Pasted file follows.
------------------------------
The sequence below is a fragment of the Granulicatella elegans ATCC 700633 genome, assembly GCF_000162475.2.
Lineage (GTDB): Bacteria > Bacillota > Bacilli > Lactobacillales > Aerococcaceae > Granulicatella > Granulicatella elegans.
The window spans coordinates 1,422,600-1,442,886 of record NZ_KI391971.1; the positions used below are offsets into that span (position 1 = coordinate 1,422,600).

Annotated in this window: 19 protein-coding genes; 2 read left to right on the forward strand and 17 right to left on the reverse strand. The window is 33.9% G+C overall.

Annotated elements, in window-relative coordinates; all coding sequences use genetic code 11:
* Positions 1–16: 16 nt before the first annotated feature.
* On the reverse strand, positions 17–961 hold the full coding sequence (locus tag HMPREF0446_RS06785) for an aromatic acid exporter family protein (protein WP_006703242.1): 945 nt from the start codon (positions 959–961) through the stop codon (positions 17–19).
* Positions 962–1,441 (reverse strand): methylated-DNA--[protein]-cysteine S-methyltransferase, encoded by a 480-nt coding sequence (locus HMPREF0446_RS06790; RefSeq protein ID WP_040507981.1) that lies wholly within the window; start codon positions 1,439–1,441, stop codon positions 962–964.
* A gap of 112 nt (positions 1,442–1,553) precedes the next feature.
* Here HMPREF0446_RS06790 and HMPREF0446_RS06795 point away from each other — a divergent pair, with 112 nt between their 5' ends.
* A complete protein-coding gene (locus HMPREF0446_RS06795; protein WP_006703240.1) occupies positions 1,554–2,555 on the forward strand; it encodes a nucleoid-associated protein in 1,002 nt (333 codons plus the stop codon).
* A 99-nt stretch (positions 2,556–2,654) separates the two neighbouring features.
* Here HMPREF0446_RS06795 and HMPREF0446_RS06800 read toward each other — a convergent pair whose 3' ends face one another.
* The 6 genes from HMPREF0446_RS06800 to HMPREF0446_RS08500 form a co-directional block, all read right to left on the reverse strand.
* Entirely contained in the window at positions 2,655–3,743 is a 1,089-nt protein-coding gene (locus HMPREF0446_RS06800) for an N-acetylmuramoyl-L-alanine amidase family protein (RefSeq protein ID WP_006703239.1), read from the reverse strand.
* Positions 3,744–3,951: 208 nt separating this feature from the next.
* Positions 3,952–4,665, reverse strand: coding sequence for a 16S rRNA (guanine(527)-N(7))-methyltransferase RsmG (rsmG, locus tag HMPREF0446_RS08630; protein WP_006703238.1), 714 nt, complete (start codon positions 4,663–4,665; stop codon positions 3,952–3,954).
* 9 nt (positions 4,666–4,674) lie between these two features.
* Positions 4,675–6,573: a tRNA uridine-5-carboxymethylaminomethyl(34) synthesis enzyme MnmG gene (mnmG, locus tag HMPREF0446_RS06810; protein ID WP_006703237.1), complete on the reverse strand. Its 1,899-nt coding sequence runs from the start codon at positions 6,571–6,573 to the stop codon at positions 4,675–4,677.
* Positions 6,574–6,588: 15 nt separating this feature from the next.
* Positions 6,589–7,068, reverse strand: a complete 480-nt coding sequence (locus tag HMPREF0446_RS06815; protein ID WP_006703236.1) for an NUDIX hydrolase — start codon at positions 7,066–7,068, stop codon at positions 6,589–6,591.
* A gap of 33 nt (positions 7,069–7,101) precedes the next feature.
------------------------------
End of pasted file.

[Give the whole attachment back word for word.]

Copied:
The sequence below is a fragment of the Granulicatella elegans ATCC 700633 genome, assembly GCF_000162475.2.
Lineage (GTDB): Bacteria > Bacillota > Bacilli > Lactobacillales > Aerococcaceae > Granulicatella > Granulicatella elegans.
The window spans coordinates 1,422,600-1,442,886 of record NZ_KI391971.1; the positions used below are offsets into that span (position 1 = coordinate 1,422,600).

Annotated in this window: 19 protein-coding genes; 2 read left to right on the forward strand and 17 right to left on the reverse strand. The window is 33.9% G+C overall.

Annotated elements, in window-relative coordinates; all coding sequences use genetic code 11:
* Positions 1–16: 16 nt before the first annotated feature.
* On the reverse strand, positions 17–961 hold the full coding sequence (locus tag HMPREF0446_RS06785) for an aromatic acid exporter family protein (protein WP_006703242.1): 945 nt from the start codon (positions 959–961) through the stop codon (positions 17–19).
* Positions 962–1,441 (reverse strand): methylated-DNA--[protein]-cysteine S-methyltransferase, encoded by a 480-nt coding sequence (locus HMPREF0446_RS06790; RefSeq protein ID WP_040507981.1) that lies wholly within the window; start codon positions 1,439–1,441, stop codon positions 962–964.
* A gap of 112 nt (positions 1,442–1,553) precedes the next feature.
* Here HMPREF0446_RS06790 and HMPREF0446_RS06795 point away from each other — a divergent pair, with 112 nt between their 5' ends.
* A complete protein-coding gene (locus HMPREF0446_RS06795; protein WP_006703240.1) occupies positions 1,554–2,555 on the forward strand; it encodes a nucleoid-associated protein in 1,002 nt (333 codons plus the stop codon).
* A 99-nt stretch (positions 2,556–2,654) separates the two neighbouring features.
* Here HMPREF0446_RS06795 and HMPREF0446_RS06800 read toward each other — a convergent pair whose 3' ends face one another.
* The 6 genes from HMPREF0446_RS06800 to HMPREF0446_RS08500 form a co-directional block, all read right to left on the reverse strand.
* Entirely contained in the window at positions 2,655–3,743 is a 1,089-nt protein-coding gene (locus HMPREF0446_RS06800) for an N-acetylmuramoyl-L-alanine amidase family protein (RefSeq protein ID WP_006703239.1), read from the reverse strand.
* Positions 3,744–3,951: 208 nt separating this feature from the next.
* Positions 3,952–4,665, reverse strand: coding sequence for a 16S rRNA (guanine(527)-N(7))-methyltransferase RsmG (rsmG, locus tag HMPREF0446_RS08630; protein WP_006703238.1), 714 nt, complete (start codon positions 4,663–4,665; stop codon positions 3,952–3,954).
* 9 nt (positions 4,666–4,674) lie between these two features.
* Positions 4,675–6,573: a tRNA uridine-5-carboxymethylaminomethyl(34) synthesis enzyme MnmG gene (mnmG, locus tag HMPREF0446_RS06810; protein ID WP_006703237.1), complete on the reverse strand. Its 1,899-nt coding sequence runs from the start codon at positions 6,571–6,573 to the stop codon at positions 4,675–4,677.
* Positions 6,574–6,588: 15 nt separating this feature from the next.
* Positions 6,589–7,068, reverse strand: a complete 480-nt coding sequence (locus tag HMPREF0446_RS06815; protein ID WP_006703236.1) for an NUDIX hydrolase — start codon at positions 7,066–7,068, stop codon at positions 6,589–6,591.
* A gap of 33 nt (positions 7,069–7,101) precedes the next feature.